IN­TI­MATE ART

Pho­tog­ra­phy is reimag­ined and the frames shift to newer vis­tas at the re­cently con­cluded Serendip­ity Arts Fes­ti­val in Goa

India Today - - CONTENTS - By CHINKI SINHA

The Serendip­ity Arts Fes­ti­val in Goa took a bold look at pri­vate spa­ces through a cam­era lens

At first there are the kites. White kites next to a win­dow. It seems they are yearn­ing to fly away. A blue sky out­side is a metaphor too. The kites are part of Indu Antony’s ex­plo­ration of mem­o­ries and dreams. Ex­plor­ing Carl Jung’s the­ory of the Per­sonal Un­con­scious, she traces the way mem­o­ries get ‘boxed’ and their even­tual resur­fac­ing in un­ex­pected ways. The idea was to ex­plore these ‘boxes’ us­ing oral his­tory, vi­su­als, ob­jects and per­for­mances. In this project she tells the story of a spe­cific per­sonal mem­ory that resur­faced after 14 years.

At Adil Shah Palace in Goa, one of the venues for the third edi­tion of the Serendip­ity Arts Fes­ti­val, there was a bold at­tempt to look at cur­rent pho­tog­ra­phy prac­tices and find out what holds them to­gether and how the cam­era has turned to pri­vate spa­ces.

“It com­bines strong el­e­ments of sweat smells, images, kites wo­ven with the artist's hair with her words. Indu has a prac­tice of ex­press­ing deep per­sonal ex­pe­ri­ences through her mul­ti­me­dia works,” says Ravi Agar­wal, a Delhi-based pho­tog­ra­pher and the cu­ra­tor for In­ti­mate Doc­u­ments for Serendip­ity. For him, the Arts Fes­ti­val is help­ing bridge gaps be­tween high art, folk, craft, tra­di­tion and con­tem­po­rary works.

There is a mourn­ful quest for clo­sure at the Adil Shah Palace in Goa. A child’s draw­ings of the moun­tains along­side repli­cas of those shot by Delhi-based Chan­dan Gomes.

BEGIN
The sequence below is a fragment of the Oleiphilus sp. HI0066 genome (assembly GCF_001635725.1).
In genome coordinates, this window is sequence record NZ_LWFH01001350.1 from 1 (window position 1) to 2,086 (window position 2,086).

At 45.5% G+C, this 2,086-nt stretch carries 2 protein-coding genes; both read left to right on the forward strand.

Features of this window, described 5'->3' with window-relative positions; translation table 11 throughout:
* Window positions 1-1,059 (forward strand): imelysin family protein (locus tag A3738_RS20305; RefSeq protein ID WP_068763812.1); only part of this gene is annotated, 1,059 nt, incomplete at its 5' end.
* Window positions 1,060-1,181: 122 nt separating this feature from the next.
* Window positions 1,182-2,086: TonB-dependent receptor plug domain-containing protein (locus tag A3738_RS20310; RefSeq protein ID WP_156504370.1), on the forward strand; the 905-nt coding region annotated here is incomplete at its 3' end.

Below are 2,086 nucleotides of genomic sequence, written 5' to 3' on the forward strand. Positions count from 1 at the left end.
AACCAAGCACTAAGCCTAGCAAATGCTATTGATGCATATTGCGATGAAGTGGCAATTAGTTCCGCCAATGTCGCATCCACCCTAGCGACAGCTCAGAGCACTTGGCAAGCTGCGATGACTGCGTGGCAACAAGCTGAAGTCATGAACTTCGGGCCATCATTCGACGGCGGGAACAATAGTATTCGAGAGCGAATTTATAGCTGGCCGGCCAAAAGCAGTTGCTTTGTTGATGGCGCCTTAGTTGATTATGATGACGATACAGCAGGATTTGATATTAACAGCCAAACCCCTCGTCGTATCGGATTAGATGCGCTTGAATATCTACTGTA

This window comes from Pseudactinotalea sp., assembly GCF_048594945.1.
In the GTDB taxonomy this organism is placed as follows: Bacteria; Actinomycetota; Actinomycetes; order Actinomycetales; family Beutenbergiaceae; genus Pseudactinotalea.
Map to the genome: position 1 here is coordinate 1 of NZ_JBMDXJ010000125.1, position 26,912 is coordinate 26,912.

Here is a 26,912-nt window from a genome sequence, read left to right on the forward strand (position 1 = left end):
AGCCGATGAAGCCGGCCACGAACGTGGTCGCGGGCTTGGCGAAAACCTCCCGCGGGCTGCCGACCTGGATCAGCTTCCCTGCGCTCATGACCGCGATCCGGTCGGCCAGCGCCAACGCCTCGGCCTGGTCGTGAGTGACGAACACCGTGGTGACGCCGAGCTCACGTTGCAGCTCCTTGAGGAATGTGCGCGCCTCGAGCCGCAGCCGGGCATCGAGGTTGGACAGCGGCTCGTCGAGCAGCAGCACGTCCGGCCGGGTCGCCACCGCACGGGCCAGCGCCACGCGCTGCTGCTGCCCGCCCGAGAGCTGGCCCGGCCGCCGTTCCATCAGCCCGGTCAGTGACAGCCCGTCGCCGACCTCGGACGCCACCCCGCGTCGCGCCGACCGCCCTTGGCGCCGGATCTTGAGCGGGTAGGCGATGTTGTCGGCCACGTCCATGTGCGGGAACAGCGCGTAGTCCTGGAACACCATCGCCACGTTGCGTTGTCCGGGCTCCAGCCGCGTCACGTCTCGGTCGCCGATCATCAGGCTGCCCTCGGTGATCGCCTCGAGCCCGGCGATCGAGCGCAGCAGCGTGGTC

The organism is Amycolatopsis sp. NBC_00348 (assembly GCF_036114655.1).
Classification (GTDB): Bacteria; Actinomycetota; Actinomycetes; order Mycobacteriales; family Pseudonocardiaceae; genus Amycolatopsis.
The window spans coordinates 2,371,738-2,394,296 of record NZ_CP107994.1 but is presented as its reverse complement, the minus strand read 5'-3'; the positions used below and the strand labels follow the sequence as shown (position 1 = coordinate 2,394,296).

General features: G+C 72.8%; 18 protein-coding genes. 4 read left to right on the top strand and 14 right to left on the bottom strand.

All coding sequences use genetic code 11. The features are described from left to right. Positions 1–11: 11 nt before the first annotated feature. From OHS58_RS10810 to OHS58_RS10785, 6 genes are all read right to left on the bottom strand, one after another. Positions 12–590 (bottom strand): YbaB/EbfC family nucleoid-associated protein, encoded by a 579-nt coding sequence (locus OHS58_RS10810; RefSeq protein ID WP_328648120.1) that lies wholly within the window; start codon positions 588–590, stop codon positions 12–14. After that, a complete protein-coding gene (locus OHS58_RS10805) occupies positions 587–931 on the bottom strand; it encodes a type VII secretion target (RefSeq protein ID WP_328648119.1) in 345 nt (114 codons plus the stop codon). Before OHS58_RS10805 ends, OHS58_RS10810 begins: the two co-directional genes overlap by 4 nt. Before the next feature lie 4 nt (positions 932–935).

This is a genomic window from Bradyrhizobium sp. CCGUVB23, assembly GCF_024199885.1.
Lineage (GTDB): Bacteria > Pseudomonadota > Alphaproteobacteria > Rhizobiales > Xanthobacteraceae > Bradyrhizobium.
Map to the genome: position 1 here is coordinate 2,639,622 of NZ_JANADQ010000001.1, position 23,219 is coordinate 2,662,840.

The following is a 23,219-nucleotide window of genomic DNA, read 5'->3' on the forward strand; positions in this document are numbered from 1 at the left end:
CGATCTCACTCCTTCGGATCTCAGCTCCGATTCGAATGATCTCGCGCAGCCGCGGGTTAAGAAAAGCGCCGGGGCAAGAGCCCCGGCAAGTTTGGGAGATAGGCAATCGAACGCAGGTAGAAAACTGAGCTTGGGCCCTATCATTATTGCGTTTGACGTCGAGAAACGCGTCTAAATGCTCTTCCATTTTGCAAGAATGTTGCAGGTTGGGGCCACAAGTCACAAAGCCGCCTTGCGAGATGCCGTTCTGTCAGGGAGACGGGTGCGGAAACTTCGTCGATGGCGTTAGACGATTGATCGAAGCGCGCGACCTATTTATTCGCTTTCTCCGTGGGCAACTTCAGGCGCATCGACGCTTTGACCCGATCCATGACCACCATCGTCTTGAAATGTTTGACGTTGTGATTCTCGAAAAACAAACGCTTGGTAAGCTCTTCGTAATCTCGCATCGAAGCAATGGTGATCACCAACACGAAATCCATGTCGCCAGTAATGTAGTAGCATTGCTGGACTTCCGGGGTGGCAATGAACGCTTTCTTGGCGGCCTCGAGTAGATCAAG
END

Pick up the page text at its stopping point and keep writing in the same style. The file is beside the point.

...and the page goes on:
Gomes’ work is al­most re­portage. It was while in a hos­pi­tal in Jaipur where he had been com­mis­sioned to do a project that he stum­bled upon a book of draw­ings in a hos­pice known as Avedna Ashram, where he would of­ten go to take pho­tos. The book car­ried no name. Some­times all you need is a trig­ger of ab­sence, of in­trigue and Gomes held on to the book and tried to find the child but couldn’t and then he left for the moun­tains and spent the

next eight months tak­ing pho­tos that were in­spired by the child’s draw­ings. On the walls at Serendip­ity were in­ti­mate por­traits of a stranger’s search for a girl; a jour­ney that com­bined text, draw­ings and pho­tos in an at­tempt to reimag­ine pho­tog­ra­phy. “Gomes has a process-based prac­tice of track­ing ob­jects and traces of peo­ple,” says Agar­wal. Like Gomes, Antony’s work “Un­cle Vin­cent” ex­plores a per­sonal nar­ra­tive and space of sex­ual ex­ploita­tion of a child by her un­cle.

The eight-day long fes­ti­val served as a plat­form for multi-dis­ci­plinary col­lab­o­ra­tion and cul­tural in­no­va­tion. “Our ap­proach was to cel­e­brate the di­ver­sity of arts,” says Sm­ri­tiRa­j­garhia-Bhatt, the di­rec­tor of Serendip­ity Arts Fes­ti­val. “We al­ways have a bunch of cu­ra­tors un­like Kochi-Muziris Bi­en­nale which has only one cu­ra­tor and is more in­sti­tu­tion­alised.”

De­vised by Su­nil Kant Mun­jal, chair­man of Hero En­ter­prises, in 2016, the fes­ti­val this year also re­sponded to the pol­i­tics of oth­er­ness and turns its gaze to­wards the marginalised with Queen Size, a theatre project cu­rated by Atul Ku­mar in re­sponse to Sec­tion 377 of the In­dian Pe­nal Code. Queen Size is a chore­o­graphic ex­plo­ration of the in­ti­macy be­tween two men played out on a charpai. In ad­di­tion, La­vani Queens...

Sangte Aika, cu­rated by Ran­jana Dave was a per­for­mance that looked at gen­der with La­vani, ex­plor­ing ques­tions such as: Who is a La­vani dancer? Can La­vani be per­formed by men and women? What ef­fect will it have on the 'male gaze?’

For a week, Goa be­came a desti­na­tion for art lovers try­ing to en­gage with dif­fer­ent prac­tices. Now, the kites are gone but the mem­o­ries re­main. And so does the hope for an­other edi­tion next year and what it will show­case.

BOLD STROKES This year, the fes­ti­val took a look at pho­tog­ra­phy in the pri­vate space

SHIFT­ING FO­CUS The In­ti­mate Doc­u­ments se­ries ex­am­ines con­tem­po­rary pho­tog­ra­phy prac­tices in In­dia

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